On the opposite end of the offensive spectrum from Logan is Brandon Inge, freed to play third regularly after the termination of Detroit’s sentimental flirtation with the ghost of Dean Palmer. With eight walks in the early going, Inge has already amassed 1/4 of his total from last season. It’s way too early to say whether Inge’s bump in plate discipline is for real, but it’s a sign that his breakout 2004 season may have marked a new performance level and not a deviation from the mean. Continued progress from Inge will help the Detroit offense maintain some conventional weaponry as insurance against the failure of its Nooklear arsenal.
Three Aces?: The buzz from Detroit these days surrounds Jeremy Bonderman, who has struck out 16 against five walks in 21 innings on the young season. Bonderman may be the best young pitcher in the American League, and many in the Tigers’ organization feel he can be the anchor of a great young trinity of starting pitchers, with left-handers Wilfredo Ledezma and Mike Maroth rounding out the trio. How do these three rank with the other young troikas in the AL central? (career stats through April 20):
Team Player Age IP K/9 BB/9 HR/9 ERA DET Jeremy Bonderman 22 367 7.16 3.33 1.16 5.13 DET Wilfredo Ledezma 24 154.3 5.07 3.32 1.05 5.31 DET Mike Maroth 27 555.3 4.23 2.38 1.12 4.85 CLE C.C. Sabathia 24 781.7 6.99 3.71 0.86 4.10 CLE Cliff Lee 26 258.7 7.72 3.90 1.32 4.87 CLE Jake Westbrook 27 487.7 4.69 3.01 0.81 4.34 KCA Zack Greinke 21 158.3 6.03 1.54 1.59 3.92 KCA Denny Bautista 24 46.3 6.41 3.50 0.58 7.77 KCA Runelvys Hernandez 26 185.3 5.00 3.25 0.87 4.47
Ledezma is still an unknown quantity, but he has the minor league proof–a career 2.85 K:BB ratio and 0.47 HR/9–that he can improve upon his big league numbers significantly. For Maroth, such improvement is highly unlikely. He’s already thrown the second-highest number of innings among the pitchers listed, and posted the lowest strikeout rate. Maroth’s PECOTA-projected collapse percentage is twice that of his breakout for 2005, and at 27, you don’t generally jump to a new performance curve after establishing a body of mediocre work. If Maroth’s spot on the list is claimed by Justin Verlander or Joel Zumaya in a year or two, Detroit will make more of an argument. The Tigers have one golden arm and one project, but they can’t yet boast of having the best young trio of starters in the AL Central. Cleveland’s threesome has a proven track record, while K.C.’s three have higher upside.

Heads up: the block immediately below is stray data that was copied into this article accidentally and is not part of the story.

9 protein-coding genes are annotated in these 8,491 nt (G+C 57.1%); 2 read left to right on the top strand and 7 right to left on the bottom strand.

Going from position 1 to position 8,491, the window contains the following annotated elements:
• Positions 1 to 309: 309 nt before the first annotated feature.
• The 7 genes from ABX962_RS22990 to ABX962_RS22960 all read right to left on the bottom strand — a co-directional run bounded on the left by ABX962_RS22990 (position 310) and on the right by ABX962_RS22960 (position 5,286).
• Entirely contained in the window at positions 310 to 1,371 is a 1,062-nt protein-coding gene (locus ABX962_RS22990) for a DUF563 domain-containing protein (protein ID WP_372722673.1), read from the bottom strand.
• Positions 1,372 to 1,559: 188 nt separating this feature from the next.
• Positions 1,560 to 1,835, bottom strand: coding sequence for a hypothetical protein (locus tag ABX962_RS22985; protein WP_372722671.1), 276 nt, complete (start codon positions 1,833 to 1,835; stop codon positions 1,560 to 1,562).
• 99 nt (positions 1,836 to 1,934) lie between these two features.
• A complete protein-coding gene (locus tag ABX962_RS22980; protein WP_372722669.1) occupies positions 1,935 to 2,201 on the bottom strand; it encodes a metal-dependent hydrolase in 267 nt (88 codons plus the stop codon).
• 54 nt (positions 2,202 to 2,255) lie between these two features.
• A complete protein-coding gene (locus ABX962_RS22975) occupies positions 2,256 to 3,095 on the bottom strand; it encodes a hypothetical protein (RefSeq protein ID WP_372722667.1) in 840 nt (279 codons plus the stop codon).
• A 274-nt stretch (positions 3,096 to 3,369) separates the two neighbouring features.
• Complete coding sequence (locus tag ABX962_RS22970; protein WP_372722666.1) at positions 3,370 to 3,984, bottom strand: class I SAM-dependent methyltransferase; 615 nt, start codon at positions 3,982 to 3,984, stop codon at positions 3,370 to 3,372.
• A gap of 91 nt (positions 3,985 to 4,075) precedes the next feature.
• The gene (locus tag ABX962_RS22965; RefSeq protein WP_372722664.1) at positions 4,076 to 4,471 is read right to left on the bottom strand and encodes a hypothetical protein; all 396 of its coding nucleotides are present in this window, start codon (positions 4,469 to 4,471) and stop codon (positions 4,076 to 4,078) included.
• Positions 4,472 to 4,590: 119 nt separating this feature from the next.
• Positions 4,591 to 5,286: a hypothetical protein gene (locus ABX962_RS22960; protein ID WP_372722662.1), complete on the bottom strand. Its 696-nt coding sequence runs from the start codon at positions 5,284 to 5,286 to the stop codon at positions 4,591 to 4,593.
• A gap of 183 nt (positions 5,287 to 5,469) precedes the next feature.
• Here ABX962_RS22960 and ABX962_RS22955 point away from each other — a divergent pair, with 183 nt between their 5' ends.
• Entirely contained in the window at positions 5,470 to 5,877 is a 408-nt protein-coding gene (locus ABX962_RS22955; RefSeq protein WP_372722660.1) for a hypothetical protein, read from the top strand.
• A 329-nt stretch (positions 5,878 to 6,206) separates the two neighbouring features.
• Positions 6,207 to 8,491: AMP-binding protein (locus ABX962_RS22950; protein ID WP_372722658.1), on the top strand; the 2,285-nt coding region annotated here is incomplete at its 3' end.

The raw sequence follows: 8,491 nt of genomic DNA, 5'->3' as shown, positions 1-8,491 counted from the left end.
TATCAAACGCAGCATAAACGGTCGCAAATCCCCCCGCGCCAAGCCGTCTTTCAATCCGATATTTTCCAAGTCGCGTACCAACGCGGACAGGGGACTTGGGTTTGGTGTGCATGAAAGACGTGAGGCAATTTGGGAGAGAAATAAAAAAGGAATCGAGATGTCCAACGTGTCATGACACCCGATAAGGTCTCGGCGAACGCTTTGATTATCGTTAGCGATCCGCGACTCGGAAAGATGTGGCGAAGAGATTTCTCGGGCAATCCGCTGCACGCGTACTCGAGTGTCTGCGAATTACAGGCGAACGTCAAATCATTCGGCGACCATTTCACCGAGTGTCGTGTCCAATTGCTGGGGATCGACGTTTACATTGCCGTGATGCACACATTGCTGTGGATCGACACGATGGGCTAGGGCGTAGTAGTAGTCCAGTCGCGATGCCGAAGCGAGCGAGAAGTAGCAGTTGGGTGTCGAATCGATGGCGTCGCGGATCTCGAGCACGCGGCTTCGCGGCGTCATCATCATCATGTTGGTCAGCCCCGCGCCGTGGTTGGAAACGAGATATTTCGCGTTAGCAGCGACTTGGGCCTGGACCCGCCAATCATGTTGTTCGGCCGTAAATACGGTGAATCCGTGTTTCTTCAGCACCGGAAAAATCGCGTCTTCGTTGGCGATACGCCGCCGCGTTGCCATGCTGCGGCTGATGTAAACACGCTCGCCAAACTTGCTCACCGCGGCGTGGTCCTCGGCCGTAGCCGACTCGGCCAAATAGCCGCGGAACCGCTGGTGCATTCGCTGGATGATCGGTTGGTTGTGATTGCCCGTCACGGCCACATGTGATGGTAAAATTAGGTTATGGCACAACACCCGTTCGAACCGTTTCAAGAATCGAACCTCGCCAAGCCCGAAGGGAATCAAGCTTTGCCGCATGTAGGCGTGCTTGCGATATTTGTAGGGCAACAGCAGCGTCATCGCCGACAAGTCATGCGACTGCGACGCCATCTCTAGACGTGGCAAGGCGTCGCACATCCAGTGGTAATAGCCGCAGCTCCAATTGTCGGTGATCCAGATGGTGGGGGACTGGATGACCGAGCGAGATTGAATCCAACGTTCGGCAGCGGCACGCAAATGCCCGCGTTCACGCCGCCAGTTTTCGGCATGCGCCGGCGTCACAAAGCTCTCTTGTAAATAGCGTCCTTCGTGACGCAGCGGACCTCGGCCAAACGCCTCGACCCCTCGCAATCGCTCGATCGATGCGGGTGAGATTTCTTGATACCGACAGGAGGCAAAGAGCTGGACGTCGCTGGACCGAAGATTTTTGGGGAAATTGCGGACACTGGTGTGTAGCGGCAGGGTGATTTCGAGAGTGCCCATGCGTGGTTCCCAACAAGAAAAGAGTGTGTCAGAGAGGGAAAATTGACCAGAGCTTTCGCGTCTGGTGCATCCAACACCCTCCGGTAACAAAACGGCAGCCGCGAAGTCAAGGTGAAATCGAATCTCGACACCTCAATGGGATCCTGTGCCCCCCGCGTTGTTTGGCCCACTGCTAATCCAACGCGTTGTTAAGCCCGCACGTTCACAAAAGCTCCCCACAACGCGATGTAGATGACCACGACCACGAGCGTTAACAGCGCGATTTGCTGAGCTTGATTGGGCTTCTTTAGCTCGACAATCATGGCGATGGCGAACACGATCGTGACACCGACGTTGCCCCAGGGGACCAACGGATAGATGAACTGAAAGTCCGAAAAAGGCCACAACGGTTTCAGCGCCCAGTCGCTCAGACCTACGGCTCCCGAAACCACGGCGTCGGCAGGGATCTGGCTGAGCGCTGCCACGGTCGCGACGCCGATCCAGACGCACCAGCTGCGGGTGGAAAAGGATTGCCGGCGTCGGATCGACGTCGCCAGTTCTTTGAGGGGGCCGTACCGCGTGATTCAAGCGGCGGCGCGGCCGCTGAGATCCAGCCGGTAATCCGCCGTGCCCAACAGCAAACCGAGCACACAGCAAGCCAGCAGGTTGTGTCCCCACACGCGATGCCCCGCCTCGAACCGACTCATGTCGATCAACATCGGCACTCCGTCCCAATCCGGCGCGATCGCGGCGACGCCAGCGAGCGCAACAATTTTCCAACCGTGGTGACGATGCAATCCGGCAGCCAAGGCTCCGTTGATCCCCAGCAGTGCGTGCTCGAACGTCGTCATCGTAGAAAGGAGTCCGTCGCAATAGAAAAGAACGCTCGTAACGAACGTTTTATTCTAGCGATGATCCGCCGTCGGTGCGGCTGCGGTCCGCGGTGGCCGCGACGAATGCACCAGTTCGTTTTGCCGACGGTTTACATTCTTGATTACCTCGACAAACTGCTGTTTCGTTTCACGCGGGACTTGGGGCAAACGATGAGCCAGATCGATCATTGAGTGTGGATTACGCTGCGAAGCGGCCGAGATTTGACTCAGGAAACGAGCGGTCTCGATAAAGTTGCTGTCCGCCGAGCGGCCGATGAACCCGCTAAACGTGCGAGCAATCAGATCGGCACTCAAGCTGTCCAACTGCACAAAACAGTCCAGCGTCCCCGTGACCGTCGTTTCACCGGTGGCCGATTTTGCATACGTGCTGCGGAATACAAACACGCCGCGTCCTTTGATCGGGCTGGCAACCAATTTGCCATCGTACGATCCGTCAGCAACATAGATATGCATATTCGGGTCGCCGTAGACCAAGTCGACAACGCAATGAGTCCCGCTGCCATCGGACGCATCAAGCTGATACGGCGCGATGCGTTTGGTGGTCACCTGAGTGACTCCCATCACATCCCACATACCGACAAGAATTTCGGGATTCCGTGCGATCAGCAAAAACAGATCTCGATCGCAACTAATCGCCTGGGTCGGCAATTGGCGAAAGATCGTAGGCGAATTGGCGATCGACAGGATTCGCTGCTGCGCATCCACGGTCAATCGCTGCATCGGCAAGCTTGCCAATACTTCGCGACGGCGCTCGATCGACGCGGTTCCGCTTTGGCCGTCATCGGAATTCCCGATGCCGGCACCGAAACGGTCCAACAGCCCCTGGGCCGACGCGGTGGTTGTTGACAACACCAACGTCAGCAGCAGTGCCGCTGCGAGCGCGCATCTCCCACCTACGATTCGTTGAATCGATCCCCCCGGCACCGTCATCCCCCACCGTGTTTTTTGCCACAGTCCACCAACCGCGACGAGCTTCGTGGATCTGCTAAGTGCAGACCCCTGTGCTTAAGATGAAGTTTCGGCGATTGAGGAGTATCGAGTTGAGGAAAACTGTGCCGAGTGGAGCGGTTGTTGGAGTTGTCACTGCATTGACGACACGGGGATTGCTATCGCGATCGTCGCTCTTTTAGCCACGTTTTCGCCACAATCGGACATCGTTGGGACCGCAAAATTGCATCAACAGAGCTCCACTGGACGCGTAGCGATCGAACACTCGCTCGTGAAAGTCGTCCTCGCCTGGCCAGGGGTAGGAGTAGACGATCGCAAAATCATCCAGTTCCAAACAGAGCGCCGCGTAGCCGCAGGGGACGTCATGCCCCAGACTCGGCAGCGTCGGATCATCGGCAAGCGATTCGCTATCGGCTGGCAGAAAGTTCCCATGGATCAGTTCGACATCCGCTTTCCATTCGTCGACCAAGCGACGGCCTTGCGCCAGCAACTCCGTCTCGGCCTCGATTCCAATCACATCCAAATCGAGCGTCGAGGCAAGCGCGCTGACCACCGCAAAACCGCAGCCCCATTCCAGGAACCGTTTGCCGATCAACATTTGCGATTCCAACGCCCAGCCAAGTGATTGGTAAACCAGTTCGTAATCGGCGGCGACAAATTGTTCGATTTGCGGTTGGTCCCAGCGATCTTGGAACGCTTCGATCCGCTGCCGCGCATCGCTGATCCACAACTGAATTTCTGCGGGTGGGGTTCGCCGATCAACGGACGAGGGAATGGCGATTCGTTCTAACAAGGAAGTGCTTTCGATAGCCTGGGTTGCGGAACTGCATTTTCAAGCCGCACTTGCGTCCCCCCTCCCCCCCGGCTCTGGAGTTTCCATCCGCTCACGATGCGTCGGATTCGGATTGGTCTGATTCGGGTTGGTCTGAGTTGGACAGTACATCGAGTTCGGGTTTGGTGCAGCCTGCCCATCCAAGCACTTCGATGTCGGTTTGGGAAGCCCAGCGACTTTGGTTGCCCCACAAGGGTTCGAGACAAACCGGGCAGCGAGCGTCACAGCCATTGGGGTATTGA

Anticipating the Axe: As the latest Prospectus Hit List attests, the 2005 Royals look to be an abysmal team. The pleasant memories of an 83-79 finish in 2003 have evaporated, as this year’s team has stumbled to a 5-11 start, and looks ticketed for a second consecutive 100-loss season. If the team keeps losing at its current pace, owner David Glass will likely feel the need to make an immediate change. The two apparent choices would be GM Allard Baird or manager Tony Pena.
Measuring a manager’s contribution to a baseball team has yet to be fully quantified. Some imperfect metrics–the team’s record in one run games and its over or under performance of Pythagorean record–can give an estimation of the effectiveness of in-game manager strategy, and thus the impact a manager has on winning baseball games. Pena’s effect on the chemistry of the Royals’ clubhouse we’ll leave up to Mr. Glass to determine. Here are the records for 2002 (Pena took over shortly after the ’02 season started) until 2004:
Year Pythagorean Actual Percentage One Run Percentage 2002 67-95 62-100 .383 14-27 .341 2003 78-84 83-79 .512 18-22 .450 2004 64-98 58-104 .358 14-19 .424 Total 209-277 203-283 .418 46-68 .404
These numbers show that K.C. teams have slightly underperformed expectations based on run totals and have been worse than expected in tight games. This could be due to bad managing, or it could be due to a host of other factors (a bad bullpen among them), but the records certainly don’t count in Pena’s favor.